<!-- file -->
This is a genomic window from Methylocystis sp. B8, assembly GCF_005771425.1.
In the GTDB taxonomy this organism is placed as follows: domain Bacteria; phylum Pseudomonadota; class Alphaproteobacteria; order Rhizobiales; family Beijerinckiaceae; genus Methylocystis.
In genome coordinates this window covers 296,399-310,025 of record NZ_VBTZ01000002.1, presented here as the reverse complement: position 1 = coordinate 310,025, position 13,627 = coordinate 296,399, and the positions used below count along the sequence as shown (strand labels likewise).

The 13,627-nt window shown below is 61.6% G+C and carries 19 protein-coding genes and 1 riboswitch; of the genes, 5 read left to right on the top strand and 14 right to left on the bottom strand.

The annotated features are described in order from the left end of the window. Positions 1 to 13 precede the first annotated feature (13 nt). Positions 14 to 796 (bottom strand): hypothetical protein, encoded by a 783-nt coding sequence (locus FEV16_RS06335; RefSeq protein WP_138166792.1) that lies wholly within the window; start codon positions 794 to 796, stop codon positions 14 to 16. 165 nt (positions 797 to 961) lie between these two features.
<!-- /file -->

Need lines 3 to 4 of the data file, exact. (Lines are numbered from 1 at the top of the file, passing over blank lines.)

In genome coordinates this window covers 296,399-310,025 of record NZ_VBTZ01000002.1, presented here as the reverse complement: position 1 = coordinate 310,025, position 13,627 = coordinate 296,399, and the positions used below count along the sequence as shown (strand labels likewise).

The 13,627-nt window shown below is 61.6% G+C and carries 19 protein-coding genes and 1 riboswitch; of the genes, 5 read left to right on the top strand and 14 right to left on the bottom strand.